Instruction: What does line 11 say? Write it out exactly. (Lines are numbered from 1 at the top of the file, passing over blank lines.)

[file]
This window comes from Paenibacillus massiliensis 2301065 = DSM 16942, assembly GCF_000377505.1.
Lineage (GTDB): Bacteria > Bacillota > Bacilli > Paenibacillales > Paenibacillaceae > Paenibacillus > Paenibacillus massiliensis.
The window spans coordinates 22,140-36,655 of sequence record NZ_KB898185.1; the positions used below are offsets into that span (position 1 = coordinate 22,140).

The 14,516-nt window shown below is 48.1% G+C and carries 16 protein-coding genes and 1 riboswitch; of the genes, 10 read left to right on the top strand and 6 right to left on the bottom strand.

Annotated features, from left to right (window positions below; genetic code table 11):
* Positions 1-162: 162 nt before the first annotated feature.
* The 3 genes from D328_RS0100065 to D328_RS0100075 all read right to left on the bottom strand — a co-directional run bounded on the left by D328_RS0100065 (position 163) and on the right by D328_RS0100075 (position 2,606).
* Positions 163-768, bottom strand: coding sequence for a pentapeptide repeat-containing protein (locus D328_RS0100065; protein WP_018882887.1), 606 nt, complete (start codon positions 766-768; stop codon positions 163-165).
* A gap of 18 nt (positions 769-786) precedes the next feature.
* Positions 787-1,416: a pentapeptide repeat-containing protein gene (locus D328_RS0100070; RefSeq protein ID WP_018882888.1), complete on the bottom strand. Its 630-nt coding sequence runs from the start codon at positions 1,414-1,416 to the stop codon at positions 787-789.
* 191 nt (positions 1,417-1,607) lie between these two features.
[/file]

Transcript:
* 191 nt (positions 1,417-1,607) lie between these two features.